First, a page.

Though migrants certainly hold a diverse array of skills, they have made a big mark on Barcelona’s food scene. Take, for example, Espai Mescladís, a not-for-profit café designed to foster social cohesion. The restaurant is located in a “mixed zone” just in between the touristic Born and Barri de Sant Pere, a modest neighborhood home to many immigrant families. The area exists on a kind of uneasy urban frontier, between those who want to turn a profit, on the one hand, and local neighborhood organizations, on the other. In 2006, residents reclaimed a square in the vicinity which had been slated for development, and turned it into a community garden and play area.
The restaurant serves everything from Catalan to Mediterranean and North African food, and customers sample dishes ranging from spiced veggie hamburgers to Moroccan bread to bissap, a Senegalese hibiscus drink. The restaurant’s migrant staff are trained to cook and cater, while interns receive crucial assistance in handling asylum claims. The owner, who is an Argentine migrant himself, believes migration is a right and condemns the tragic deaths of migrants who perished while attempting to cross the Mediterranean. More than just a restaurant, Espai Mescladís also serves as a culinary school and publishing house promoting projects ranging from photography exhibits to graphic novels depicting the immigrant experience.
Maybe it’s time to develop cooperative restaurants and hotels, which could attract a different type of visitor to Barcelona while developing an alternative-style economy. As the experience in Buenos Aires has demonstrated, such notions are hardly fanciful. Take, for example, the 22-floor worker-controlled Hotel Bauen, located in downtown Buenos Aires. Nearby, hungry customers patronize Alé Alé, a cooperatively-owned grill, while others head to Los Chanchitos, a restaurant which has been ranked highly among patrons. According to the Guardian, Bauen acts as a kind of “mentor” to other cooperative businesses in the area.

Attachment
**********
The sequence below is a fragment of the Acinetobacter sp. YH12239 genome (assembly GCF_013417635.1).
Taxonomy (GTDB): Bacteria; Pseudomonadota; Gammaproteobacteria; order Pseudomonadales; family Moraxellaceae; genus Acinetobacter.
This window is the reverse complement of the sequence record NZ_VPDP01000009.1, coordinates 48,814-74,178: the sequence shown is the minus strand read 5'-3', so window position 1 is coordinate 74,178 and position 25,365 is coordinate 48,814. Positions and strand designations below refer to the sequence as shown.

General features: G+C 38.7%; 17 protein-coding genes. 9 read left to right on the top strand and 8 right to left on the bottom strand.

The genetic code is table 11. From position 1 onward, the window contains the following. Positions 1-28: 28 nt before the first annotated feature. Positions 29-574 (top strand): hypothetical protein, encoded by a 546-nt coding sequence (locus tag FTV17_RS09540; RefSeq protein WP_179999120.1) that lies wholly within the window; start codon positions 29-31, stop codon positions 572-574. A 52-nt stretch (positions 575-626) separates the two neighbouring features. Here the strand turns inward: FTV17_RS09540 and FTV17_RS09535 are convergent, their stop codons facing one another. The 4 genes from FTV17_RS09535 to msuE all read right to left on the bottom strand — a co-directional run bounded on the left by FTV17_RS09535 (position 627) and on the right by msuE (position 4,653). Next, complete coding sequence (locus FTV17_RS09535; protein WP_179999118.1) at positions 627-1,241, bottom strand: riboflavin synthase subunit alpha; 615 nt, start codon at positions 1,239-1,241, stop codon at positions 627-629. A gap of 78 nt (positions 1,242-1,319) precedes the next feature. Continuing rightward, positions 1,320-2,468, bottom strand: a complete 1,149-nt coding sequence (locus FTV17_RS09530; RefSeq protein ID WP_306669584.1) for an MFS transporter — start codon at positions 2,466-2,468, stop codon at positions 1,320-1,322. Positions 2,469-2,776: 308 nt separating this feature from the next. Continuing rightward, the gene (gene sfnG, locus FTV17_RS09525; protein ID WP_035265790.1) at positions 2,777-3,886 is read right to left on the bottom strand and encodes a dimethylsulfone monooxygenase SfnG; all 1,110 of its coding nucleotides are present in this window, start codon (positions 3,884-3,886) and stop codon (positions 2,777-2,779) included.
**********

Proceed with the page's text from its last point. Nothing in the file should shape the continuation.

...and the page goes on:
Barcelona is well-placed to capitalize on newfound enthusiasm for such cooperative-owned businesses. Indeed, the cooperative movement in Spain goes back more than sixty years to the founding of Mondragón Corporation, a federation of more than 100 cooperatives employing a whopping 73,000 people. In Barcelona, the cooperative sector has been steadily growing, and now encompasses thousands of businesses ranging from consumer, housing and farming cooperatives to music clubs to healthcare and bookshops. Even the famous Barcelona FC soccer club is a cooperative association comprised of 175,000 members who decide upon the organization’s collective direction and future.
Mayor Colau has sought to create more jobs in the cooperative sector, and the authorities have supported the growth of cooperative ventures by developing a new social procurement guide. Local city council spends more than one billion euros a year, and authorities want to turn public contracts into a tool for sustainable and equitable growth. In an effort to reward democratically-run enterprises, while discouraging businesses which pay their taxes in tax havens or offshore production, officials have consulted with community groups, which in turn select winning contracts. Under new rules, big business will be compelled to disclose its wages and costs, while purchasing a certain percentage of goods from the cooperative sector.
Path to Ecotopia
Even before COVID-19 struck, Barcelona had experienced classic tourism’s nadir, and, if anything, the pandemic has shaken up the debate around the future of travel to an even greater extent. At the very least, once the city re-emerges from the pandemic, there is bound to be a reconsideration of some of the more wasteful and undesirable aspects of the old touristic model, though hopefully Barcelona will push for a more far-reaching and radical agenda. Will the city become a beacon for a new type of traveler, by developing an alternative economy and promoting a ground-breaking urban environmental vision? Will there be enough political will to foster such innovative ideas in the long-term? While these questions are unanswered, one thing is certain: if any city is capable of re-imagining itself, Barcelona, with its history of iconoclastic and visionary thinkers, not to mention leftist politics, surely seems like it could be a pathbreaker.